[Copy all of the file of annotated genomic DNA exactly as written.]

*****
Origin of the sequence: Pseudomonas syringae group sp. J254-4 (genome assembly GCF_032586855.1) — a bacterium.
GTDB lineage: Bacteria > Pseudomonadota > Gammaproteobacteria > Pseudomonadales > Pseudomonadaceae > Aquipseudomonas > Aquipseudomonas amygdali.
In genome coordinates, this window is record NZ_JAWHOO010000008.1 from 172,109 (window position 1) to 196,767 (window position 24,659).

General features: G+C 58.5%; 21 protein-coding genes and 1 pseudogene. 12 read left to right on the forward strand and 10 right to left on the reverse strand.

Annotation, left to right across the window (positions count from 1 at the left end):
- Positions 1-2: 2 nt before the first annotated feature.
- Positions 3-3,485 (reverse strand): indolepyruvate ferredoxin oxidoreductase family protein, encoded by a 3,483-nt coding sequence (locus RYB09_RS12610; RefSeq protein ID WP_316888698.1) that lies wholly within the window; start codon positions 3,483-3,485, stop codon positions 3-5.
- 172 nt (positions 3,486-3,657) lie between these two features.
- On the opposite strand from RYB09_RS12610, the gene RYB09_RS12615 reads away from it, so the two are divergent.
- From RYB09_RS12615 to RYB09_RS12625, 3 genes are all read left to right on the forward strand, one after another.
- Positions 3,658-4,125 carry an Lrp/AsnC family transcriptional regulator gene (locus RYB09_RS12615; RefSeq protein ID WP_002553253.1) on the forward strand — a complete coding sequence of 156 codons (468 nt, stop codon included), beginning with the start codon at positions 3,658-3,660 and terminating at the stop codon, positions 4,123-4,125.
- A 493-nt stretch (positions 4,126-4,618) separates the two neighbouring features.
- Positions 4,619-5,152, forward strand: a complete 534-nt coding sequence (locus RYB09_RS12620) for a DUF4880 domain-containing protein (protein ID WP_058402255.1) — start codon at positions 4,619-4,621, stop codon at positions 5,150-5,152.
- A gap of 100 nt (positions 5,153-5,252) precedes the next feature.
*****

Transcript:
Origin of the sequence: Pseudomonas syringae group sp. J254-4 (genome assembly GCF_032586855.1) — a bacterium.
GTDB lineage: Bacteria > Pseudomonadota > Gammaproteobacteria > Pseudomonadales > Pseudomonadaceae > Aquipseudomonas > Aquipseudomonas amygdali.
In genome coordinates, this window is record NZ_JAWHOO010000008.1 from 172,109 (window position 1) to 196,767 (window position 24,659).

General features: G+C 58.5%; 21 protein-coding genes and 1 pseudogene. 12 read left to right on the forward strand and 10 right to left on the reverse strand.

Annotation, left to right across the window (positions count from 1 at the left end):
- Positions 1-2: 2 nt before the first annotated feature.
- Positions 3-3,485 (reverse strand): indolepyruvate ferredoxin oxidoreductase family protein, encoded by a 3,483-nt coding sequence (locus RYB09_RS12610; RefSeq protein ID WP_316888698.1) that lies wholly within the window; start codon positions 3,483-3,485, stop codon positions 3-5.
- 172 nt (positions 3,486-3,657) lie between these two features.
- On the opposite strand from RYB09_RS12610, the gene RYB09_RS12615 reads away from it, so the two are divergent.
- From RYB09_RS12615 to RYB09_RS12625, 3 genes are all read left to right on the forward strand, one after another.
- Positions 3,658-4,125 carry an Lrp/AsnC family transcriptional regulator gene (locus RYB09_RS12615; RefSeq protein ID WP_002553253.1) on the forward strand — a complete coding sequence of 156 codons (468 nt, stop codon included), beginning with the start codon at positions 3,658-3,660 and terminating at the stop codon, positions 4,123-4,125.
- A 493-nt stretch (positions 4,126-4,618) separates the two neighbouring features.
- Positions 4,619-5,152, forward strand: a complete 534-nt coding sequence (locus RYB09_RS12620) for a DUF4880 domain-containing protein (protein ID WP_058402255.1) — start codon at positions 4,619-4,621, stop codon at positions 5,150-5,152.
- A gap of 100 nt (positions 5,153-5,252) precedes the next feature.